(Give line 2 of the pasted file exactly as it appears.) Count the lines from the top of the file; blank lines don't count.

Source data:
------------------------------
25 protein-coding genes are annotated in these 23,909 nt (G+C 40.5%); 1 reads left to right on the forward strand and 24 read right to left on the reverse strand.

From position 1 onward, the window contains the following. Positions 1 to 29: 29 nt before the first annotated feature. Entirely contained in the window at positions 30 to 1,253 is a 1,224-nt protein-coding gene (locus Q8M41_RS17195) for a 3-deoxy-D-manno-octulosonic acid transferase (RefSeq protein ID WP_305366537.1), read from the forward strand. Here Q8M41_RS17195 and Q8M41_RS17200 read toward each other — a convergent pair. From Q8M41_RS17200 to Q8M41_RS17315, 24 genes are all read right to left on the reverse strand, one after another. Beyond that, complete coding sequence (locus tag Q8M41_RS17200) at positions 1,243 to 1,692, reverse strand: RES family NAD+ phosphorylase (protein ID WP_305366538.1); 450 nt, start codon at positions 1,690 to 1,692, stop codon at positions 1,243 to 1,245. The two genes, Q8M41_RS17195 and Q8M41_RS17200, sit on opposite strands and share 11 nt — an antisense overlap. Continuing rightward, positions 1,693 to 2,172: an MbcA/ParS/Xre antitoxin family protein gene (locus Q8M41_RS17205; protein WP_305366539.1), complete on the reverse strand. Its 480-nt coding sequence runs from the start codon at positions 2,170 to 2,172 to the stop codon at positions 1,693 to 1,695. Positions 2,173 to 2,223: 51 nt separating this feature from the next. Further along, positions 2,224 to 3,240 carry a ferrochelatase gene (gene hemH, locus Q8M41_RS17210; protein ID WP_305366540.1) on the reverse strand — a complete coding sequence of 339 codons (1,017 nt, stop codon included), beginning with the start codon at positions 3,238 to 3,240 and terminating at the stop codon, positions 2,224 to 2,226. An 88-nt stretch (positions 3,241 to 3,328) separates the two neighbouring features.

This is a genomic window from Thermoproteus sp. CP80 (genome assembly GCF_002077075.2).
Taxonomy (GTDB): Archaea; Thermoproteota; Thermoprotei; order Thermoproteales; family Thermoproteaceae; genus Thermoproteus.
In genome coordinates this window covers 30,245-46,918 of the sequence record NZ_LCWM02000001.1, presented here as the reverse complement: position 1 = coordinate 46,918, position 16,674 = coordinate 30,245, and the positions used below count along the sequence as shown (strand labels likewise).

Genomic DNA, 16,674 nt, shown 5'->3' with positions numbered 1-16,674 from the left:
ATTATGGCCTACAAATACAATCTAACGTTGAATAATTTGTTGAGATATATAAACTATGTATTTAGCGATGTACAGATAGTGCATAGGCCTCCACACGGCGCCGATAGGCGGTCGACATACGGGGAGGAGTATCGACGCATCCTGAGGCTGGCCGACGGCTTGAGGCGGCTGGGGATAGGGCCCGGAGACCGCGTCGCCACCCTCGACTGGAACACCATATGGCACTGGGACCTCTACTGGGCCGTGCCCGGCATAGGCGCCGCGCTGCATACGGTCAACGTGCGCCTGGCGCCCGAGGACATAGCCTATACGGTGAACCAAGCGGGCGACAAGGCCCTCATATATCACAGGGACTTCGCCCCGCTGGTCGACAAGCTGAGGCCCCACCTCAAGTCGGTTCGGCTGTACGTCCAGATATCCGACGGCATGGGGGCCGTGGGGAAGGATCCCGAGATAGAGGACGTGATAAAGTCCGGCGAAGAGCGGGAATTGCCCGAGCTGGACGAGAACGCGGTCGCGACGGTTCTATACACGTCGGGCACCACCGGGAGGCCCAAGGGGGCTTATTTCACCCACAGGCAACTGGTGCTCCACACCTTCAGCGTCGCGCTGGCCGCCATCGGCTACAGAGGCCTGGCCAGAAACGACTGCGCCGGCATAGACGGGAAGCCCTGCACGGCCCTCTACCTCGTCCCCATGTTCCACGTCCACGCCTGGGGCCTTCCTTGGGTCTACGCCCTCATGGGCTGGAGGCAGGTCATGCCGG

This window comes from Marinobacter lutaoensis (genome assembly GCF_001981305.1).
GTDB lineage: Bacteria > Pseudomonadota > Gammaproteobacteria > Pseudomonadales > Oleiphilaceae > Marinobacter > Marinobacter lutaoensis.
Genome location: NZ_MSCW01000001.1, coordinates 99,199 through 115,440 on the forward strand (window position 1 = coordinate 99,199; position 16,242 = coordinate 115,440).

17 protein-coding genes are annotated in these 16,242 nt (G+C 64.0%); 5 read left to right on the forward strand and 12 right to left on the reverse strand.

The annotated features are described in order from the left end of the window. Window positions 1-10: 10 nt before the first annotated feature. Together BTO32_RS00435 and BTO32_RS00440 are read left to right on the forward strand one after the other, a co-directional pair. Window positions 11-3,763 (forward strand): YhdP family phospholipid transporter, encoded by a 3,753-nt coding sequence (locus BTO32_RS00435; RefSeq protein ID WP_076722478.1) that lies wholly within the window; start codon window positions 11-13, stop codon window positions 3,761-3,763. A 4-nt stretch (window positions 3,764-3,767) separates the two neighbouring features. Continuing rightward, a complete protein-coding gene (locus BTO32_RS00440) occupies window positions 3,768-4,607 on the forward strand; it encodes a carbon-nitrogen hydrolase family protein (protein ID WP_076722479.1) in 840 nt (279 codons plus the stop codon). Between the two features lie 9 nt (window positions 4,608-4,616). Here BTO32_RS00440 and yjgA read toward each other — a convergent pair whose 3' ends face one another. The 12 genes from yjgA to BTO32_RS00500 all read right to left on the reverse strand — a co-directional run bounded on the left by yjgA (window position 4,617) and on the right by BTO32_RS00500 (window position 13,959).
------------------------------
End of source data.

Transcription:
From position 1 onward, the window contains the following. Positions 1 to 29: 29 nt before the first annotated feature. Entirely contained in the window at positions 30 to 1,253 is a 1,224-nt protein-coding gene (locus Q8M41_RS17195) for a 3-deoxy-D-manno-octulosonic acid transferase (RefSeq protein ID WP_305366537.1), read from the forward strand. Here Q8M41_RS17195 and Q8M41_RS17200 read toward each other — a convergent pair. From Q8M41_RS17200 to Q8M41_RS17315, 24 genes are all read right to left on the reverse strand, one after another. Beyond that, complete coding sequence (locus tag Q8M41_RS17200) at positions 1,243 to 1,692, reverse strand: RES family NAD+ phosphorylase (protein ID WP_305366538.1); 450 nt, start codon at positions 1,690 to 1,692, stop codon at positions 1,243 to 1,245. The two genes, Q8M41_RS17195 and Q8M41_RS17200, sit on opposite strands and share 11 nt — an antisense overlap. Continuing rightward, positions 1,693 to 2,172: an MbcA/ParS/Xre antitoxin family protein gene (locus Q8M41_RS17205; protein WP_305366539.1), complete on the reverse strand. Its 480-nt coding sequence runs from the start codon at positions 2,170 to 2,172 to the stop codon at positions 1,693 to 1,695. Positions 2,173 to 2,223: 51 nt separating this feature from the next. Further along, positions 2,224 to 3,240 carry a ferrochelatase gene (gene hemH, locus Q8M41_RS17210; protein ID WP_305366540.1) on the reverse strand — a complete coding sequence of 339 codons (1,017 nt, stop codon included), beginning with the start codon at positions 3,238 to 3,240 and terminating at the stop codon, positions 2,224 to 2,226. An 88-nt stretch (positions 3,241 to 3,328) separates the two neighbouring features.